A Simple Structure for Creating Content

The pressure to write is among most artists’ chief concerns these days. You need content if you have a blog, write a newsletter, post status updates on social media, and more.
“But I’m not a writer,” I hear you say.
I Write graphic image
You don’t have to be a writer. You just have to write. (A nod to Patti Digh here.)
See the difference? One is a title and a profession. The other is an action verb.
You’re not a writer. You write. You also post pictures and share content from others.
You create content.

It’s Not an Option

Maybe you’ve bought into the “I write” line of thinking. Now you’re saying, “But I don’t have time to create content.”
No one has time to create content. We make time because it’s beneficial to us.
It’s not mandatory that you become a content creator. If you’re doing well in the world you have built for your art, keep going!
However, if you’re looking to expand your online presence and influence, content creation is paramount.
Content – especially fresh content – rules the Internet.

Content Drives Traffic To Your Site

Content is why people visit your website or blog. They want to read about your work, and they want to see what is new. They want to be part of your world.
Content is why people share what you posted on Facebook or re-tweeted what you said on Twitter.
Content brings people together. The artist’s life can be a lonely one. Content reminds us that we’re part of something bigger when we’re alone at our computer or in the studio.
Content also makes you a leader in your field.

A Content Structure Saves Your Sanity

Every structure you put in place for your business rewards you with peace of mind. In contrast to the usual rap that structure inhibits us, structure brings more freedom to the areas where we need it most. (Read Twyla Tharp’s book, The Creative Habit, for more about this.)
Here’s a simple 2-step process to follow in creating a content structure. If you are a blogger, some of this will be familiar, but I imagine you haven’t seen it in exactly this light.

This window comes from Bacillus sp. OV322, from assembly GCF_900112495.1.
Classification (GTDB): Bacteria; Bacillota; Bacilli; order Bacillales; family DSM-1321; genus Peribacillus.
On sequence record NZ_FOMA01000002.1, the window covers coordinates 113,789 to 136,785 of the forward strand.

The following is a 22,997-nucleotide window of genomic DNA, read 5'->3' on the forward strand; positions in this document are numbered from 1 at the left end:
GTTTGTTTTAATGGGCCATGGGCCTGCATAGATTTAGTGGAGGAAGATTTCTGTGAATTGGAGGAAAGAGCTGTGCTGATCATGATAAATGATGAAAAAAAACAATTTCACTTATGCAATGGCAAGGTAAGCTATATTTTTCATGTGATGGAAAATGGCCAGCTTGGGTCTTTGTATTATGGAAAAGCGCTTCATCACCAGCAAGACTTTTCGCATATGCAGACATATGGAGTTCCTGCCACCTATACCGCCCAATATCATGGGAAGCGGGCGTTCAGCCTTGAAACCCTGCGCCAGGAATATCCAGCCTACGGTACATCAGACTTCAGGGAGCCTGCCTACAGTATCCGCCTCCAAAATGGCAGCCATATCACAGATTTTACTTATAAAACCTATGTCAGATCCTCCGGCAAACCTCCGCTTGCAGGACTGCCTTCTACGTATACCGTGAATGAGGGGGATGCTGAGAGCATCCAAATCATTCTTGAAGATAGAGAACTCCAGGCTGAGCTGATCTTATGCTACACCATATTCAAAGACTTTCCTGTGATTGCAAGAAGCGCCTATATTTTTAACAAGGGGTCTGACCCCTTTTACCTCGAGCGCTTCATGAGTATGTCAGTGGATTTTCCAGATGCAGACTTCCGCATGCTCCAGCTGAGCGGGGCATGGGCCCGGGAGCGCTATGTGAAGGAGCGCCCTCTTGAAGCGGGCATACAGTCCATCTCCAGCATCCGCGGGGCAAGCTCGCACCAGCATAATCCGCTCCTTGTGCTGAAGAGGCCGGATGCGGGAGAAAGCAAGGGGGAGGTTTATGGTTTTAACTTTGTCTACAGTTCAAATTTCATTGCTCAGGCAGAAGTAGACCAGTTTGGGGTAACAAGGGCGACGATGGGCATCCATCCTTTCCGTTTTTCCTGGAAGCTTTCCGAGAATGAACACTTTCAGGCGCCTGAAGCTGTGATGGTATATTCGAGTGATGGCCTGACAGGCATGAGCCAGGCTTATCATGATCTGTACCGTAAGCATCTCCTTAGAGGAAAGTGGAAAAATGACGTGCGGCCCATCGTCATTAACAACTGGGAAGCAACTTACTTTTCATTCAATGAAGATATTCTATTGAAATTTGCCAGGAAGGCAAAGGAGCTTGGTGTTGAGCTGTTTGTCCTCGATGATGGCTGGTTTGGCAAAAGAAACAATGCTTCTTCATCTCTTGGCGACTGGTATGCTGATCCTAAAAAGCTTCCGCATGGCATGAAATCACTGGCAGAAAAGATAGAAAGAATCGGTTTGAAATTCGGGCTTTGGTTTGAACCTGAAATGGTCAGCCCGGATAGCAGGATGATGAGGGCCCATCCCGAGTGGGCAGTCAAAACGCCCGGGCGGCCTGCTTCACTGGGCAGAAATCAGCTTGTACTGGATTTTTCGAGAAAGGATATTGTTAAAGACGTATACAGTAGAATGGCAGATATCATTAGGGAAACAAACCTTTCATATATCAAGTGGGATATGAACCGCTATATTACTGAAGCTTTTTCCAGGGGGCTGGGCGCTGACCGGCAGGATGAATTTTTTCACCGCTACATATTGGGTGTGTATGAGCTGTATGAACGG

Step 1: Create content CATEGORIES
Categories are the main topics you will write about. These might include Works in Progress, Materials, Art Business, Featured Artists, and Exhibitions. I suggest fewer than 10 categories as this keeps you from straying off topic.
Step 2: Create SUBCATEGORIES for each category
Subcategories can also be considered tags or keywords. Using the Works in Progress category as an example, you might choose subcategories by genre (Landscapes, Portraits, Seascapes, Wildlife, Abstract). Or you could separate them by media (Clay, Bronze, Marble, Steel).
You will have a lot more than 10 subcategories, but after you develop a basic structure, resist the urge to create too many subcategories. If you find yourself wanting to add yet another subcategory, think about whether or not the topic is appropriate for your goals.
Subcategories can migrate from category to category. For instance, you might write about the subcategory Clay in a Materials or Exhibitions post instead of a Works in Progress post.
Although there will be times when something fits into multiple categories, select one main category for each piece of content. This will help you create more focused content.
My hope is that you start to see how the things you come across in daily life fit into your structure and how you can make meaning of them for your followers.
I’ve only just begun reorganizing my Categories and Subcategories. I plan on posting a progress update in the future. Be sure you’re subscribed to blog updates to receive it.
Incidentally, this post is in the Category “Business Practices” and Subcategory/Tag “Writing.”

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28 thoughts on “A Simple Structure for Creating Content”

  1. When I created my first website, about..I don’t know, 10-12 years ago, my designer and I decided to put my art work into categories or in my case, Galleries. Nature, Italian, Mexican, Asian, etc and it helped me not only define my work, but as I made new artwork, I consciously thought of the category/gallery it would fit in. It really helped me to focus in and not be so ‘all over the map’ in my styles of art.
    categories for blog posts is a great idea! thanks Allyson.

    1. Alyson Stanfield

      Interesting, Jane! It not only helped you with written content, but to focus on your studio production.

  2. Marion Hancock

    As always this is great advice, thanks.
    This morning I was reading a business book which remained sceptical about the value of blogging. To do it well (the writer argued) involves all sorts of additional strategies such as posting on other sites, establishing links to your blog, etc – all things which take time that could be better spent on your main business, he reckoned, concluding with the comment ‘if you fancy blogging go for it, but treat it as a hobby rather than serious marketing’.